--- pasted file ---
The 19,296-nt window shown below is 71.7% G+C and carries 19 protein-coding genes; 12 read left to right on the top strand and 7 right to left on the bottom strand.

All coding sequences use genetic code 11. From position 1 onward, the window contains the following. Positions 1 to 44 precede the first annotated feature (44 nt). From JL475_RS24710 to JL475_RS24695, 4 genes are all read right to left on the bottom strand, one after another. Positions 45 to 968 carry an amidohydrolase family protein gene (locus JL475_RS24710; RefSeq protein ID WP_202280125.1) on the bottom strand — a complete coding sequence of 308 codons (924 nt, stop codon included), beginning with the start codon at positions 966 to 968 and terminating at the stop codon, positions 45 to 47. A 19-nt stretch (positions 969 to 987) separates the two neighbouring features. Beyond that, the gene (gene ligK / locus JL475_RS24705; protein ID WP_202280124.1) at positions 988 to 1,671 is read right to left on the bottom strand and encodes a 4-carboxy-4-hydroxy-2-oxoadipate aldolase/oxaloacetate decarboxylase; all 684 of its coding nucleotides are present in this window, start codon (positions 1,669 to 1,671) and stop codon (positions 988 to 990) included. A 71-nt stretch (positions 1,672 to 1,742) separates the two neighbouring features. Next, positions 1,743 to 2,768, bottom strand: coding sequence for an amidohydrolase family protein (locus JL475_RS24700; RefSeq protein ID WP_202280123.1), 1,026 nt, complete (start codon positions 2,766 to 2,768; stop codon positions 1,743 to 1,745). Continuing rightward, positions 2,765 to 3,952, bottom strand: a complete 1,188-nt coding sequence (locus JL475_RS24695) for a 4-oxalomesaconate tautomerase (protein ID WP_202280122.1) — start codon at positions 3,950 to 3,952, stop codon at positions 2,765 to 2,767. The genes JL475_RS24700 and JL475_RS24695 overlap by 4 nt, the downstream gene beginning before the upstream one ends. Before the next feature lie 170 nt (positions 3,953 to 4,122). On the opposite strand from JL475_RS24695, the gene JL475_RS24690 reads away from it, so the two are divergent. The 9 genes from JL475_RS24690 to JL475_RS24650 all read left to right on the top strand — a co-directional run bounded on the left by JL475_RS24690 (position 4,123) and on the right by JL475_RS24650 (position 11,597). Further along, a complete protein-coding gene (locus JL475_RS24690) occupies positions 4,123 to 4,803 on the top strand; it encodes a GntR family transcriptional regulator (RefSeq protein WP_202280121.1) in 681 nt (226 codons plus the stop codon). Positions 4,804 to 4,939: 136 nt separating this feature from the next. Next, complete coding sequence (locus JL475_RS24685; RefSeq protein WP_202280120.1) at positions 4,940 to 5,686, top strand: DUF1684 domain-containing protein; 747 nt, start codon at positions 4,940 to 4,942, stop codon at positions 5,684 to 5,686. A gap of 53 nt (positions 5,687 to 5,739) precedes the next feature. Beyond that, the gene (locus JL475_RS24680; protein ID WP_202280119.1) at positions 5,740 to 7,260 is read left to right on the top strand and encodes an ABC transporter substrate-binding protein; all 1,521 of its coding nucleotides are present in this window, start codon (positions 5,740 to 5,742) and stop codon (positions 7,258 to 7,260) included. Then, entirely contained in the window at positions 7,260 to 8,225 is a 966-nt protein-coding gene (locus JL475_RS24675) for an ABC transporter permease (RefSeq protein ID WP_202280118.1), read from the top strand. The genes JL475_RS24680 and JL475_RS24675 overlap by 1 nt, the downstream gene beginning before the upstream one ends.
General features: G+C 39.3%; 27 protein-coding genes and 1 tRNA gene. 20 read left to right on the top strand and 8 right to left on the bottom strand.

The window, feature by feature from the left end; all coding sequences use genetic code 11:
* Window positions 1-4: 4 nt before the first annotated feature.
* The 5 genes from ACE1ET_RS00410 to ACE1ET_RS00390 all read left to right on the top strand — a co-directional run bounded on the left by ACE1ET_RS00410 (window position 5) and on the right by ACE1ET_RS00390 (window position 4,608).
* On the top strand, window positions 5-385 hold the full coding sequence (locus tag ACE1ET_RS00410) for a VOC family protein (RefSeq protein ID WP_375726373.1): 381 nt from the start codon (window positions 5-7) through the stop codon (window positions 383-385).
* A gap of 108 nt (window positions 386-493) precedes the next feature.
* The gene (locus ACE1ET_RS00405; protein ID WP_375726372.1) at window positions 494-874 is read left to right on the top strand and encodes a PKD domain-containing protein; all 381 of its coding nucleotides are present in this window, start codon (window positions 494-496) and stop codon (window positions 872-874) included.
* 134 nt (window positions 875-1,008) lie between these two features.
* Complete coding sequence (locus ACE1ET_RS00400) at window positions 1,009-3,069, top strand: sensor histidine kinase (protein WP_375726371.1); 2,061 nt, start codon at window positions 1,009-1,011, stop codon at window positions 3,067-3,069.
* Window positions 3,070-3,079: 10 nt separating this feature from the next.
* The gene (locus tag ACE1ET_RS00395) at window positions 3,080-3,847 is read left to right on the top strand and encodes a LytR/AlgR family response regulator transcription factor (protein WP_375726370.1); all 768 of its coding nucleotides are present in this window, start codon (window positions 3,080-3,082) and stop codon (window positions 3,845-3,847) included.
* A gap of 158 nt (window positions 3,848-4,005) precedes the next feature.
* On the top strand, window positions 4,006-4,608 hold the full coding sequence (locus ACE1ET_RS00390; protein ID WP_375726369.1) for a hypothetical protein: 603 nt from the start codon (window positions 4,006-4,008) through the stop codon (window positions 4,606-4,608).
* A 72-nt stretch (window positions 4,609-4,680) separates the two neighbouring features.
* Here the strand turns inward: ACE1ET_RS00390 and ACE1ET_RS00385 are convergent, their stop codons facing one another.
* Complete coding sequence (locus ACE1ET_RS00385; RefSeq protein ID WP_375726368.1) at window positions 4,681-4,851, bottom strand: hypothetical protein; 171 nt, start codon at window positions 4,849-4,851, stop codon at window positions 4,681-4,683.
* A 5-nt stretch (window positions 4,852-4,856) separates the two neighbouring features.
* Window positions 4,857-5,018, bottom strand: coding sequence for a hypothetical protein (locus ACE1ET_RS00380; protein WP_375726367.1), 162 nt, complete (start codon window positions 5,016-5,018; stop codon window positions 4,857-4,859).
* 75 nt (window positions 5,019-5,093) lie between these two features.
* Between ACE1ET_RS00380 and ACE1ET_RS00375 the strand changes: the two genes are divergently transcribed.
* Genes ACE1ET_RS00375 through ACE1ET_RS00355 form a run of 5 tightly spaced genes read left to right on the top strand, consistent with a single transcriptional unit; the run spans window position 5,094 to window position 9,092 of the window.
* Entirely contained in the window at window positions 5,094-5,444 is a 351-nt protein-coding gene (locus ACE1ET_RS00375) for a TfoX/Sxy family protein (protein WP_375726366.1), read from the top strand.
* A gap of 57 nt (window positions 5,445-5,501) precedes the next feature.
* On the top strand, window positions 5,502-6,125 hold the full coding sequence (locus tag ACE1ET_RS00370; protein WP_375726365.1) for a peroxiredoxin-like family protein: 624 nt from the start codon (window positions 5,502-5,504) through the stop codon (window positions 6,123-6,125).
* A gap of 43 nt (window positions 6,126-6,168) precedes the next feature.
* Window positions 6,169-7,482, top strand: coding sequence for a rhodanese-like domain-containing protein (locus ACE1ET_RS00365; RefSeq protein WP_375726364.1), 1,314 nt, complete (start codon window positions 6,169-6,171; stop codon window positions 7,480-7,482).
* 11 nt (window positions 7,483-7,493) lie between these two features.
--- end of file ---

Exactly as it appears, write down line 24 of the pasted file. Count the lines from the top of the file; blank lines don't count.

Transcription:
* Entirely contained in the window at window positions 5,094-5,444 is a 351-nt protein-coding gene (locus ACE1ET_RS00375) for a TfoX/Sxy family protein (protein WP_375726366.1), read from the top strand.